Mathematics in Music

February 12, 2010

Leaving aside the topic ofp-adic numbers (I feel as though I should learn more about it myself before I make any mistakes), I’m going to get back to a subject I hinted at a couple of posts back: the role of mathematics in music.  When I tell people that I studied music before switching to mathematics, they often say something along the lines of that the subjects are very similar/interconnected/both use “the left side of the brain”.   This isn’t really quite as true as seems to be commonly thought: you can certainly find a lot of mathematical patterns and structure in music; but so can you in any art, and indeed – arguably – in anything if you look hard enough!  And while I am personally averse to “side of the brain” arguments, if we are stooping to that level then I would argue that there is a creative right-side element integral to the creation and appreciation of music which is largely absent from mathematics.

However, it is true that many mathematicians are also involved in music – especially classical music – to some degree .  And it is true that the mathematical and logical structure of music is much more apparent and easier to appreciate than with other art-forms.   One of the best ways to see this is to look at tuning systems.

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p-adic preliminaries

January 29, 2010

Since my last post I’ve started attending a course onp-adic numbers.  Initially my only real motivation for doing so was that a closely related concept had come up in my research; I had previously been of the opinion that the study ofp-adic numbers was something of a niche pursuit that bore little relevance to other areas of mathematics.  However, having attended 2 lectures, I am finding the subject quite fascinating, and pleasing in the way it relates concepts from algebra, number theory and analysis.  So today I’m going to write highly non-rigorously about some of the interesting bits…perhaps I will even do a short series of posts on the subject.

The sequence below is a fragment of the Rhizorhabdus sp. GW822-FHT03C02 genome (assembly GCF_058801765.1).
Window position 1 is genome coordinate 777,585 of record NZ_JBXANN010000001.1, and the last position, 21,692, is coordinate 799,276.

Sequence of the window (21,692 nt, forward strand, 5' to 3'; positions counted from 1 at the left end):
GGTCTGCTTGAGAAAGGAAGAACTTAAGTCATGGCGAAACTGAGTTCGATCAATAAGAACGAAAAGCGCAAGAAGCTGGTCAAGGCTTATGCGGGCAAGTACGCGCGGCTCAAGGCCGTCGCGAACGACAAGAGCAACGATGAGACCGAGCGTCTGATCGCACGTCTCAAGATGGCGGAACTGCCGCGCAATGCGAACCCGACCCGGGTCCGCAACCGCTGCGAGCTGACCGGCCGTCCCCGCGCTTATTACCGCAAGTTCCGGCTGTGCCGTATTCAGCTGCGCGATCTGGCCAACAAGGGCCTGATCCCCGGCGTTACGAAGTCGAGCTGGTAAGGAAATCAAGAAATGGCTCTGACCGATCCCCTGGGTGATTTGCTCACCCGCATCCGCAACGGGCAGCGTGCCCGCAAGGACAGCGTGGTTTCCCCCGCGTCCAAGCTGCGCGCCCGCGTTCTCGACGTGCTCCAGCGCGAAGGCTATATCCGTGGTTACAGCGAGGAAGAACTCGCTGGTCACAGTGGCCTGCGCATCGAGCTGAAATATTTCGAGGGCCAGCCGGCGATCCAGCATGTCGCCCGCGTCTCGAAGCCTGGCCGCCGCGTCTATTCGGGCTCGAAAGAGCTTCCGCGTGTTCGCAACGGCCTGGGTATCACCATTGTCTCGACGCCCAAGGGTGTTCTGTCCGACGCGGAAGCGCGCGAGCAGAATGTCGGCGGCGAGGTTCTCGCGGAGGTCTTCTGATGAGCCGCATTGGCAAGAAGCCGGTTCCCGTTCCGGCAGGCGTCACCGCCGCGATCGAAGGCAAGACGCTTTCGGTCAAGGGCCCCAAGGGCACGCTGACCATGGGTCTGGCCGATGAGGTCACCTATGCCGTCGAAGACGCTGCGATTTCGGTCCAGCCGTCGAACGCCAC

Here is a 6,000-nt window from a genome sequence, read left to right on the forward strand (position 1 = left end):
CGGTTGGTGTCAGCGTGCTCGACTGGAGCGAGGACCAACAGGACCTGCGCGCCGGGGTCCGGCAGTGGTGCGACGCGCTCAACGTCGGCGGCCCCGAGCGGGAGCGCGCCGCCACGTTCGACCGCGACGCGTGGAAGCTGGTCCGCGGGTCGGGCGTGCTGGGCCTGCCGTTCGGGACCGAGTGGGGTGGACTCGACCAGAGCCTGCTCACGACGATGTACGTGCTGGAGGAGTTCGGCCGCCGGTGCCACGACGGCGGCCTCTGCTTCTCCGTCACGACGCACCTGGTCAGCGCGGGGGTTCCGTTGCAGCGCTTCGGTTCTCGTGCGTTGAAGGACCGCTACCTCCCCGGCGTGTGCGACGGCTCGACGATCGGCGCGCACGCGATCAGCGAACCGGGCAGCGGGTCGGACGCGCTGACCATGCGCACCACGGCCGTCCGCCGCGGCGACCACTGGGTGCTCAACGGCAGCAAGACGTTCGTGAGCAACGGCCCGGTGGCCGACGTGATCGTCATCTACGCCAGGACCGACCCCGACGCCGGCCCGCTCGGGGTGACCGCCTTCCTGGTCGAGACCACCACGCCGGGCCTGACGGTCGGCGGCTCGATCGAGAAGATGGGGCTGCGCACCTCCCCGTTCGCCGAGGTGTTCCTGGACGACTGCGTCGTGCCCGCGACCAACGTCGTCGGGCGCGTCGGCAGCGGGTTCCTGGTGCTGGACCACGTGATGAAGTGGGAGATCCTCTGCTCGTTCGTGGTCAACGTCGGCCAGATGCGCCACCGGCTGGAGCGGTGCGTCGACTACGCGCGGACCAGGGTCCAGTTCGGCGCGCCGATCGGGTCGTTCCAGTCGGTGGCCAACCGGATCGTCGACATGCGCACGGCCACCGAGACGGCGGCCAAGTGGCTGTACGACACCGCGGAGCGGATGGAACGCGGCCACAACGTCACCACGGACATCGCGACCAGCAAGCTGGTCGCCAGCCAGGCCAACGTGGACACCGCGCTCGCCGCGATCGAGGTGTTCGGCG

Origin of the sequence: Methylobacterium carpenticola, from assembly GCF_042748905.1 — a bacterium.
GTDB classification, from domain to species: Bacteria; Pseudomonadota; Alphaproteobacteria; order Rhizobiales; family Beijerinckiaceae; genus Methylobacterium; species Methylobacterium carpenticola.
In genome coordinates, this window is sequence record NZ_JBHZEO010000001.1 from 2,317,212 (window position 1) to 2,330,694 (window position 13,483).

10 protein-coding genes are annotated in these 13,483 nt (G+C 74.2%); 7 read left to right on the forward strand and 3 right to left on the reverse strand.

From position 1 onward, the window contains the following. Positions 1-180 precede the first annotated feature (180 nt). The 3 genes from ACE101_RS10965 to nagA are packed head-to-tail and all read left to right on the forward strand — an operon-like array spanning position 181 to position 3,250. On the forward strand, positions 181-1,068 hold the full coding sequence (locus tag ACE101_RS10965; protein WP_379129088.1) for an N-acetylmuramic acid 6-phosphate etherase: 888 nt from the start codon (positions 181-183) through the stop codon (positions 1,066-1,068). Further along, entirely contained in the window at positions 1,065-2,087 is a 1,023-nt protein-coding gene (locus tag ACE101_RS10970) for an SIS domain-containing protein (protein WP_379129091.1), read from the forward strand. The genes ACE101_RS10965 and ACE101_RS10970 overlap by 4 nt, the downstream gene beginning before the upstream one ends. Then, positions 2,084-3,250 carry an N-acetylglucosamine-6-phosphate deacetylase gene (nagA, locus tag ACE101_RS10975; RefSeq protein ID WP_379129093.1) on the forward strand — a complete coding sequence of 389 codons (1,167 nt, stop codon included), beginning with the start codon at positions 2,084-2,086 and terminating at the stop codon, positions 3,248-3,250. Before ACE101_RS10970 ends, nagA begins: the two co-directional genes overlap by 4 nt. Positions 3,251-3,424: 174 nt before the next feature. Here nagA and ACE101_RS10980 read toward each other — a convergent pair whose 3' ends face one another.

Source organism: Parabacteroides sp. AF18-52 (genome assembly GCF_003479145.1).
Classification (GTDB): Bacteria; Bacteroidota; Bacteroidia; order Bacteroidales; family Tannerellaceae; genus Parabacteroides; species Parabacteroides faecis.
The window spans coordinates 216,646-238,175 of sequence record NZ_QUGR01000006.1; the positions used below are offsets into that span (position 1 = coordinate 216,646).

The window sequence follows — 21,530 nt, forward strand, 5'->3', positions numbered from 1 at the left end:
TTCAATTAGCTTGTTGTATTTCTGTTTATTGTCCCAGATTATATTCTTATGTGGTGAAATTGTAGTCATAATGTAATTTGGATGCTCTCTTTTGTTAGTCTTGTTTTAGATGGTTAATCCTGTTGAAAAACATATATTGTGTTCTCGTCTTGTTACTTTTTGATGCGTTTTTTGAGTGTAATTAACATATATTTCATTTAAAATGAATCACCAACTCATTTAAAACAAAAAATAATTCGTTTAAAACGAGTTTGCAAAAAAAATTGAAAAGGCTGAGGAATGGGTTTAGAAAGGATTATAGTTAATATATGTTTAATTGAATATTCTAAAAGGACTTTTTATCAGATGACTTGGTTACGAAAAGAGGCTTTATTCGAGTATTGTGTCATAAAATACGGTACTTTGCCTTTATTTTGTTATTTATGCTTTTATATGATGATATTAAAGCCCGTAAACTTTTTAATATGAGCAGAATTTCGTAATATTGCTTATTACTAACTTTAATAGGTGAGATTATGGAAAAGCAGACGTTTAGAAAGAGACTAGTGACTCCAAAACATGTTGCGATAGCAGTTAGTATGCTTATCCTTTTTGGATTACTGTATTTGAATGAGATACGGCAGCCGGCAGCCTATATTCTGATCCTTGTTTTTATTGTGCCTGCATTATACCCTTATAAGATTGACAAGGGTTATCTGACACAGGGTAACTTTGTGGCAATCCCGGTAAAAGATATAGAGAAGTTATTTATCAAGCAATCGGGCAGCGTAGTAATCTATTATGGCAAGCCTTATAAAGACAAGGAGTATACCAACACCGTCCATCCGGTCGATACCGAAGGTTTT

So what are the p-adic numbers?  I think the best way to explain this is to start by talking about something a bit more familiar: the real numbers.  A space is complete if, intuitively, it “has no gaps”; this is a very desirable property from the analyst’s point of view (in fact analysis can only be done in a complete space, as the notion of a limit does not make sense if there are gaps in the space).  The formal definition of a complete space is one in which every Cauchy sequence – that is one in which the gaps between elements eventually get infinitesimally small – converges to a point in the space.  The rational numbers are not complete because, for example, we can construct a sequence(a_i)that converges to\sqrt{2}by defining:

a_1=1

a_2=1.4

a_3=1.41

a_4=1.414

…and so on.  The real numbers\mathbb{R}can be obtained by completing the rational numbers\mathbb{Q}, that is, by “filling in the gaps”.  The way we do this is to take every Cauchy sequence in\mathbb{Q}and let\mathbb{R}be the set of points that these sequences converge to (for the more technically-minded,\mathbb{R} is the quotient ring\frac{C}{M}, whereCis the ring of Cauchy sequences in\mathbb{Q}andMis the maximal ideal ofCconsisting of all sequences converging to zero).  A helpful way to think of this is by envisaging the decimal expansion of every number as being a convergent sequence, in the same way as we saw above for\sqrt{2}.  Sequences are considered to be equivalent if they converge to the same point, and so for example0.9999...=1.000..., because the sequences:0,0.9, 0.99, 0.999,...and1, 1.0, 1.00 ,1.000,...both converge to1.

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Random Matrices and the Riemann Hypothesis

January 15, 2010

I made it to my second post!  This is the greatest achievement of my blogging life so far.

Having never even heard of random matrix theory before last week, I have recently been hearing talk of it bandied about all over the place.  When I asked my supervisor why this might be, he replied that they were a “hot topic”, and went on to explain the recent connections that have been made between the distribution of zeros of the Riemann zeta function, and that of eigenvalues of large random matrices.  So I’m going to write a bit about it here.

Random matrices are intuitively exactly what you might first suspect they are: matrices with “random” entries.  Of course, it is technically meaningless to say that an element of a matrix is random (hence the inverted commas), but what we can do is to use probability theory to rigorously define an analogous concept.  Without going into in too much depth, we can think of a random matrix as being a matrix with elements that are random numbers from some probability distribution (that is, random variables).  So an n\times n random matrix is actually a collection of all the possible n\times n matrices, along with probability density functions telling us how likely each of these is to occur.

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